At the time of diagnosis, a patient with Type 2 Diabetes Mellitus (T2DM) is estimated to have lost nearly 50% of his or her 2 cell function. Moreover, large prospective studies like the UKPDS, demonstrate that islet function declines continuously throughout the course of this disease. The long-range objective of this applicant is to define the biochemical and epigenetic pathways that govern gene expression and cellular function in the pancreatic 2 cell in order to identify key sites of dysregulation in the pathological state of T2DM. Insulin release from the 2 cell occurs through a Ca2+ dependent mechanism that couples cellular depolarization with intracellular Ca2+ influx from voltage-gated Ca2+ channels, and insulin granule exocytosis. The maintenance of intracellular calcium homeostasis is dependent on adequate sarco-endoplasmic reticulum Ca2+ ATPAse (SERCA) gene expression, protein levels, and protein activity. Preliminary and published studies show that islets from diabetic mice manifest striking changes in SERCA mRNA and protein levels. Further, data from the cardiovascular literature suggests that SERCA is highly susceptible to nitration, oxidation, and degradation under inflammatory conditions. The hypothesis underlying this proposal is that the hyperglycemic and cytokine enriched milieu of diabetes leads to dual insults that alter SERCA2 gene expression and protein activity, which have profound downstream effects on islet calcium homeostasis and islet secretory function. To test this hypothesis, two specific aims are proposed.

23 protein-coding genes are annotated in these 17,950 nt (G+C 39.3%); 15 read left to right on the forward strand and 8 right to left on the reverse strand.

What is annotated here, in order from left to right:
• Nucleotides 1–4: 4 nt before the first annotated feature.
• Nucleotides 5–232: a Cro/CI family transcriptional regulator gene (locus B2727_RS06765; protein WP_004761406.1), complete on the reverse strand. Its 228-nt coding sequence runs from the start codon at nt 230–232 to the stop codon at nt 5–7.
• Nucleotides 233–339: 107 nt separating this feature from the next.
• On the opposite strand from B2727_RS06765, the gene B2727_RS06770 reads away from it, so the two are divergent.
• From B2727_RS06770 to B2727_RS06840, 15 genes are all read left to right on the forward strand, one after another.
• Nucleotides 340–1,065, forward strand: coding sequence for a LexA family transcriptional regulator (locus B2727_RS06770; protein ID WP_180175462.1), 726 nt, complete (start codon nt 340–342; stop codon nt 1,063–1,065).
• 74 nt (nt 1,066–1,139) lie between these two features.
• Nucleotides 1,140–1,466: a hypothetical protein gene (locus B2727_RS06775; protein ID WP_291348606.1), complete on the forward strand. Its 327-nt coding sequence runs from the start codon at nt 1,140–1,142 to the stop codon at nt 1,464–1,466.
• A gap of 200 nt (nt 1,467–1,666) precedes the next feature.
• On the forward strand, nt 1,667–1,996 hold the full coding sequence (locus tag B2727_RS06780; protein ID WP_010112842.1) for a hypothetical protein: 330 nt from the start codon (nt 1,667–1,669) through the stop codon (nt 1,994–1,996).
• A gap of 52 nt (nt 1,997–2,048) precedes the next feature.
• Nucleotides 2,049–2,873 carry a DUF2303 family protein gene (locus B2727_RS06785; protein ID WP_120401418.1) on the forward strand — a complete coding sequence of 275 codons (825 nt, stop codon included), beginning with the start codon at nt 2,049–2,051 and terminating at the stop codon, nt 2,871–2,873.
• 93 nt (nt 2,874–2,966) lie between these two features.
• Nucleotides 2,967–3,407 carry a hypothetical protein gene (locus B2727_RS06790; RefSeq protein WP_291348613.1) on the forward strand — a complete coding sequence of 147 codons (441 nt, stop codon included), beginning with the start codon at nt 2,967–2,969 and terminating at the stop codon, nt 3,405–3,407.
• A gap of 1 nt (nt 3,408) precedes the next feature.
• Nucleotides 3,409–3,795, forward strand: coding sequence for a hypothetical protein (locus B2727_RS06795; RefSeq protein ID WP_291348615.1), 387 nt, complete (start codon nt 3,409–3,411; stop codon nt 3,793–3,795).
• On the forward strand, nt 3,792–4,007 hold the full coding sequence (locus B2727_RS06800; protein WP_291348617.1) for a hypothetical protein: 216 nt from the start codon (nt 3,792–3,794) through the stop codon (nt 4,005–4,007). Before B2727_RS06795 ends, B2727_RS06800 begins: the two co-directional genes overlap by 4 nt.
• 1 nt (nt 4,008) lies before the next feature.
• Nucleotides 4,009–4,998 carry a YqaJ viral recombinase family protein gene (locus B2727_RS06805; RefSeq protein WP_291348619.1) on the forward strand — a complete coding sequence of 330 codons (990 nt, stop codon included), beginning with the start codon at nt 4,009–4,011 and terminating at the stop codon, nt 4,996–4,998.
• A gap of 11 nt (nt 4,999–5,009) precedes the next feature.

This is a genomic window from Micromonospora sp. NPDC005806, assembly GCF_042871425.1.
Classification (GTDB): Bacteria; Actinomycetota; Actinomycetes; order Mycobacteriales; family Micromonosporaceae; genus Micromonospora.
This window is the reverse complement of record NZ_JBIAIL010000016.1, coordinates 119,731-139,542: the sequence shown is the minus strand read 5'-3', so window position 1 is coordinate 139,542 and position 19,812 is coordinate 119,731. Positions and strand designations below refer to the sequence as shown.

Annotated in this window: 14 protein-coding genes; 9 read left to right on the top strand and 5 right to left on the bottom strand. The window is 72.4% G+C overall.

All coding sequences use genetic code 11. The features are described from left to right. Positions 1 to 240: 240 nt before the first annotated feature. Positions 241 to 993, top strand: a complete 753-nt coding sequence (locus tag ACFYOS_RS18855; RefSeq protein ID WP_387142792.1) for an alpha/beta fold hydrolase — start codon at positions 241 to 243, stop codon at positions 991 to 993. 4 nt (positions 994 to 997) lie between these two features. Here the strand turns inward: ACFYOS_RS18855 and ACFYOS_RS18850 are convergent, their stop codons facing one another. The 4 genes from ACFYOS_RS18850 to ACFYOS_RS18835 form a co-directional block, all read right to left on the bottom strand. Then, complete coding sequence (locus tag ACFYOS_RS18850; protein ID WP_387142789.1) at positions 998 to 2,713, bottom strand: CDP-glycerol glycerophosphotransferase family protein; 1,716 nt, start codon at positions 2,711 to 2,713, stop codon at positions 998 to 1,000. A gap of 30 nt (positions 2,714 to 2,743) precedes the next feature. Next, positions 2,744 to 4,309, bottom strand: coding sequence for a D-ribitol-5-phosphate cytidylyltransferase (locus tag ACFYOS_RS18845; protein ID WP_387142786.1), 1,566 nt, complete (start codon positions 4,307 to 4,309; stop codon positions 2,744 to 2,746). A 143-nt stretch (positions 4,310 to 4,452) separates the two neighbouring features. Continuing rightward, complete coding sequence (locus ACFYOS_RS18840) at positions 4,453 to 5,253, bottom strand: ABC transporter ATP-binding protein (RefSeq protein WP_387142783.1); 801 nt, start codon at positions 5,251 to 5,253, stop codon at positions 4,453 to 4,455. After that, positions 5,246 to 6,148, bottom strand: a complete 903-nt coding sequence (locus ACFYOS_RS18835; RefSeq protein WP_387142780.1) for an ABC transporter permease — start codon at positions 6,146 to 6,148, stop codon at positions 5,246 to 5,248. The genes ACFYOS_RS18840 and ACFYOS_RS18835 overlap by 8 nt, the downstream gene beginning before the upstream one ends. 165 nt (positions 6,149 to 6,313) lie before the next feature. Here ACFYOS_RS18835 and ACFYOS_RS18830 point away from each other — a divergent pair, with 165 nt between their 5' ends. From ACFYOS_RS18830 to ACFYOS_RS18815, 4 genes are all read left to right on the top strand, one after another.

In Aim 1, the transcriptional regulation of the SERCA2 gene in Type 2 diabetes will be characterized. Experiments will be performed to identify transcriptional cofactors for SERCA2 gene transactivation and to define the epigenetic pathways that govern SERCA2 expression in the islet.
In Aim 2, the post-translational regulation of SERCA2 activity in T2DM will be systematically characterized through experiments designed to correlate the development of irreversible inactivating post- translational modifications of SERCA2 protein with endoplasmic reticulum Ca2+ levels and islet secretory function.

Public Health Relevance

Type 2 diabetes mellitus is a disorder of glucose homeostasis caused by a combination of insulin resistance and progressive dysfunction of the insulin producing 2 cells of the pancreas. The incidence of Type 2 diabetes mellitus is increasing dramatically in our society. The research proposed in this application will improve our understanding of the pathogenesis of Type 2 diabetes and inform the development of new treatment strategies for this disease that focus on the preservation of 2 cell function.

National Institute of Health (NIH)
National Institute of Diabetes and Digestive and Kidney Diseases (NIDDK)
Small Research Grants (R03)
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Special Emphasis Panel (ZDK1-GRB-9 (M2))
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Hyde, James F
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Indiana University-Purdue University at Indianapolis
Internal Medicine/Medicine
Schools of Medicine
United States
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